Archive for January, 2013

Our solution to handle multiple screen sizes in Android - Part one

Tuesday, January 22nd, 2013

Developing games for multiple devices is not an easy task. Given the variety of devices, one of the most common problem is having to handle multiple screen sizes, which means different resolutions and aspect ratios.

In this blog post we want to share what we did to minimize this problem when making Ironhide's Clash of the Olympians for Android.

In the next sections we are going to show some common ways of handling the multiple screens problem and then our way.

Stretching the content

One common approach when developing a game is making the game for a fixed resolution, for example, making the game for 800x480.

Based on that, you can have the next layout in one of your game's screens:


Main screen of Clash of the Olympians in a 800x480 device.

Then, to support other screen sizes the idea is to stretch the content to the other device screen:


Main screen on a 800x600 device, stretched from 800x480.

The main problem is that the aspect ratio is affected and that is visually unacceptable.

Stretching + keeping aspect ratio

To solve part of the previous problem, one common technique is stretching but keeping the correct aspect ratio by adding dead space to the borders of the screen so the real game area aspect ratio is the same on different devices. For example:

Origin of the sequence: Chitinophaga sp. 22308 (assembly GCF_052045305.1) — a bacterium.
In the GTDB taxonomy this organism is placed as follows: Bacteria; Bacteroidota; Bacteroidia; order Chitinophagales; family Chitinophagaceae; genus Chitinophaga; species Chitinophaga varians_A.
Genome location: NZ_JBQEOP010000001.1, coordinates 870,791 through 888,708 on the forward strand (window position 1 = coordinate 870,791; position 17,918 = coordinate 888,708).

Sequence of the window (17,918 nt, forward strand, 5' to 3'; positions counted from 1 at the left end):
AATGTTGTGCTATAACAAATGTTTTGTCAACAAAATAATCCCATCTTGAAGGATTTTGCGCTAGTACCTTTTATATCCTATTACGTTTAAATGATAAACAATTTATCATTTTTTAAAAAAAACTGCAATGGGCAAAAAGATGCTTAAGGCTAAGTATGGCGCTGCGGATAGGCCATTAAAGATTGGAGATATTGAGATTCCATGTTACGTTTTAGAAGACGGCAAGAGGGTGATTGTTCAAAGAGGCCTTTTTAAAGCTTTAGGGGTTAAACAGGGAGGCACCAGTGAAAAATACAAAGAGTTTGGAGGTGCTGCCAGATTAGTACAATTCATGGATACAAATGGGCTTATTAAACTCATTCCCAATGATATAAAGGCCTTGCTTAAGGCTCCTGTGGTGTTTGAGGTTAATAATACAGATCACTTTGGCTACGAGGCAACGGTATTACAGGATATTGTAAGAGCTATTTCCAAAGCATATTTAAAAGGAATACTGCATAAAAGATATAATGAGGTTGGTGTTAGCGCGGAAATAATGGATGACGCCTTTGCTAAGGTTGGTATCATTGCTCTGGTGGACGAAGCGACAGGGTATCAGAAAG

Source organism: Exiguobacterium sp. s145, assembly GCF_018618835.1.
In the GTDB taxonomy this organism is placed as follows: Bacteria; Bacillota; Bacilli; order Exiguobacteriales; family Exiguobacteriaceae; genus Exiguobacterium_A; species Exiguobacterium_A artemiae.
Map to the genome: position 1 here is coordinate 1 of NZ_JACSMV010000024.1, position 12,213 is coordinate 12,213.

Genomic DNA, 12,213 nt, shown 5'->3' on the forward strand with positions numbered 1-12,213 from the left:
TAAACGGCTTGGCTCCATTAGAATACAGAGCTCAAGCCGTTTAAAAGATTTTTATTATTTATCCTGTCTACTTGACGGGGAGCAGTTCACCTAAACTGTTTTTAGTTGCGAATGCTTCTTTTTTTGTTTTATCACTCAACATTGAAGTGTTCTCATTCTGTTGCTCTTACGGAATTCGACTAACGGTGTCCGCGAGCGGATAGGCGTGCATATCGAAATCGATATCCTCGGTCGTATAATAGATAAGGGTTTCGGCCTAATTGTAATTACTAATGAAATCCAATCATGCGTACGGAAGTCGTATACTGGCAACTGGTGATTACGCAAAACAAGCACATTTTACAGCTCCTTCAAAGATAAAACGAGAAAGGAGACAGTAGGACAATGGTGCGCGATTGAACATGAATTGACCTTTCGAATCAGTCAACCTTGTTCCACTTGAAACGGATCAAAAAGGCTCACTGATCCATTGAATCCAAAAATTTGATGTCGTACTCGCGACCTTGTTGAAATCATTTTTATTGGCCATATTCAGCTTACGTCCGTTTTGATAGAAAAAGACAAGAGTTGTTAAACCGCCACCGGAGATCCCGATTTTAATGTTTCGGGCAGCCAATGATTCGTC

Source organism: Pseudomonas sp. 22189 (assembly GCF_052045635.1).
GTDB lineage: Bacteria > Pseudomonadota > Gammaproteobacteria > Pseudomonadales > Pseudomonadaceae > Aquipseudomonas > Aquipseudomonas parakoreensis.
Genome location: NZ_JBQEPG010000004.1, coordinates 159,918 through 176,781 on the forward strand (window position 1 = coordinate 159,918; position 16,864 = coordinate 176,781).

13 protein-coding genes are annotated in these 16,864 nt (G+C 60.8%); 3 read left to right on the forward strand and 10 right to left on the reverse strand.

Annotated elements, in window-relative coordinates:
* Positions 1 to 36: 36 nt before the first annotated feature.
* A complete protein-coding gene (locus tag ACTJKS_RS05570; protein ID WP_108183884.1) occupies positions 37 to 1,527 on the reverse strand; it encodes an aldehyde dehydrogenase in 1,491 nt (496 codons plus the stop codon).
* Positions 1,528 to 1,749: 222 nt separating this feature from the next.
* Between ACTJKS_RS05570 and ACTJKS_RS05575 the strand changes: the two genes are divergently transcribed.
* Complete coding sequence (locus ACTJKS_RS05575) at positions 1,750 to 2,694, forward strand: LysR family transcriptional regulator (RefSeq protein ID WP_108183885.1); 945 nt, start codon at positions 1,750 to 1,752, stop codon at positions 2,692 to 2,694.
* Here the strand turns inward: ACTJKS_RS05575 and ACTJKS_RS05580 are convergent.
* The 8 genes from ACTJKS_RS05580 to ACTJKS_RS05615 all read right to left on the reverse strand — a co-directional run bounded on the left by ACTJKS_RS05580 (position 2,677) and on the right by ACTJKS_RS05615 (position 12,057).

Main screen in a 800x600 device with borders.


Main screen in a 854x480 device with borders.

This is an easy way to attack this multiple screen size problem, you can even create some nice borders instead of the black borders shown in the previous image to improve how it looks.

However, in some cases this is not acceptable either since it doesn't look so good or it feels like the game wasn't made for that device.

Our solution: Using a Virtual Viewport

Our approach consists in adapting what is shown in the game screen area to the device screen size.

First, we define a range of aspect ratios we want to support, for example, in the case of clash we defined 4:3 (800x600) and 16:9 (854x480) as our border case aspect ratios, so all aspect ratios in the middle of those two should be supported.

Given those two aspect ratios, we defined our maximum area as 854x600 and our minimum area as 800x480 (the union and intersection between 800x600 and 854x480, respecively). The idea is to cover the maximum area with stuff, but the important stuff (buttons, information, etc) should be always included in the minimum area.


The red rectangle shows the minimum area while the blue rectangle shows the maximum area.

Then, given a device resolution we calculate an area that matches the device aspect ratio and is included in the virtual area. For example, given a device with a resolution of 816x544 (4:3), this is what is shown:


The green rectangle shows the matching area for 816x544.


This is how the main screen is shown in a 816x544 device.